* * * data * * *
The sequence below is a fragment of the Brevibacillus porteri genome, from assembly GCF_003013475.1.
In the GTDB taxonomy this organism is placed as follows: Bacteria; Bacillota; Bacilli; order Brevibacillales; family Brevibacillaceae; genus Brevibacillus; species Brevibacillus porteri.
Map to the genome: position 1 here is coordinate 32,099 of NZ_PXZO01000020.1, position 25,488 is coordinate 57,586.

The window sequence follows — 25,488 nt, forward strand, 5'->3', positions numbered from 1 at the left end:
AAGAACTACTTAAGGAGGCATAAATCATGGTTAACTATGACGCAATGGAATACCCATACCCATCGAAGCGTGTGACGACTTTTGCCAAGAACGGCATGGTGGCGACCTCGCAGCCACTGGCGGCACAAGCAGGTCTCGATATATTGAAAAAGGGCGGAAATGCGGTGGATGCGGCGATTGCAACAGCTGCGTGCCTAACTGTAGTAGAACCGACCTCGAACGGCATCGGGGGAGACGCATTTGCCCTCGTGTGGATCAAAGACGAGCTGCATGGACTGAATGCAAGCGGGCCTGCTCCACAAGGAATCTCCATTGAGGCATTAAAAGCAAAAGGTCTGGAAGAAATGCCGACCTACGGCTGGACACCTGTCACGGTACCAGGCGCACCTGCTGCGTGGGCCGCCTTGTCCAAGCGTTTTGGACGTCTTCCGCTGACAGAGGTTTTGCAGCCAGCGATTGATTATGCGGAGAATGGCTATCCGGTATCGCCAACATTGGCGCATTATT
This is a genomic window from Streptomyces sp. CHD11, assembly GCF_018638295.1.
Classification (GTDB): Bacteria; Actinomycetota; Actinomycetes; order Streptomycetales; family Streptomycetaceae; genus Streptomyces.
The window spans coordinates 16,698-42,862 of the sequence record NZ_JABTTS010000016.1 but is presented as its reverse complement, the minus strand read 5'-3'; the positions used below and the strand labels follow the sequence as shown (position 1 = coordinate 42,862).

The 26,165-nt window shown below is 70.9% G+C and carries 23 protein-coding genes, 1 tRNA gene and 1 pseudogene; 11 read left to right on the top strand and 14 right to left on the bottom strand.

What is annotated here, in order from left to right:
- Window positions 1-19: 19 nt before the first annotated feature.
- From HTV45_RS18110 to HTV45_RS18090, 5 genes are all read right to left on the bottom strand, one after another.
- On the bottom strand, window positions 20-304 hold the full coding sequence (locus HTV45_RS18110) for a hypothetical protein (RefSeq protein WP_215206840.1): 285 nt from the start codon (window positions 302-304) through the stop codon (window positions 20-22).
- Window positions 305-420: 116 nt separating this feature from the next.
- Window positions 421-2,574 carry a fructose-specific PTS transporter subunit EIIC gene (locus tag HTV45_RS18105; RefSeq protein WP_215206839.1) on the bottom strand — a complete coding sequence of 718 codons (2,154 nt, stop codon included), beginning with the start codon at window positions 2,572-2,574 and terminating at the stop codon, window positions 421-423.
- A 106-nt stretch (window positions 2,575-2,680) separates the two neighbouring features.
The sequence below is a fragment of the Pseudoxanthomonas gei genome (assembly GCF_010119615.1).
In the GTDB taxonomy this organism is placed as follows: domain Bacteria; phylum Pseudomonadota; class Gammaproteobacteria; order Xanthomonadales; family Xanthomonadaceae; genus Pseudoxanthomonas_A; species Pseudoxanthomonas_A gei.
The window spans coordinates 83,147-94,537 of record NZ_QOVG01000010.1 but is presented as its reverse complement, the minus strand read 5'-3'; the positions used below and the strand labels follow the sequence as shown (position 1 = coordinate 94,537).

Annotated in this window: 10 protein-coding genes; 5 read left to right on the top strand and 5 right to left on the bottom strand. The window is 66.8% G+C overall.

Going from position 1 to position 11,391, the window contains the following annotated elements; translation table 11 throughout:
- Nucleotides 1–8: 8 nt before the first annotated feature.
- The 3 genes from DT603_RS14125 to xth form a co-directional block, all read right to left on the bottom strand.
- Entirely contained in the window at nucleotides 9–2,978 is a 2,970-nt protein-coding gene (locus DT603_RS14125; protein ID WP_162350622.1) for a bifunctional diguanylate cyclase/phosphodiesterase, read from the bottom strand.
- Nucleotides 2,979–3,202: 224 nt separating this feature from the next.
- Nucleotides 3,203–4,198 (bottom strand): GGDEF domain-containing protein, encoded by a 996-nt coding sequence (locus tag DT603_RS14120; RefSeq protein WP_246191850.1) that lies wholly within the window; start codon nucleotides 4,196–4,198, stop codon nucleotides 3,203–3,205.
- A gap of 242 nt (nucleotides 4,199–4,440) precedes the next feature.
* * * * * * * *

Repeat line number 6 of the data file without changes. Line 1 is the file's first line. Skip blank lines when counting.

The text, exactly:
This is a genomic window from Streptomyces sp. CHD11, assembly GCF_018638295.1.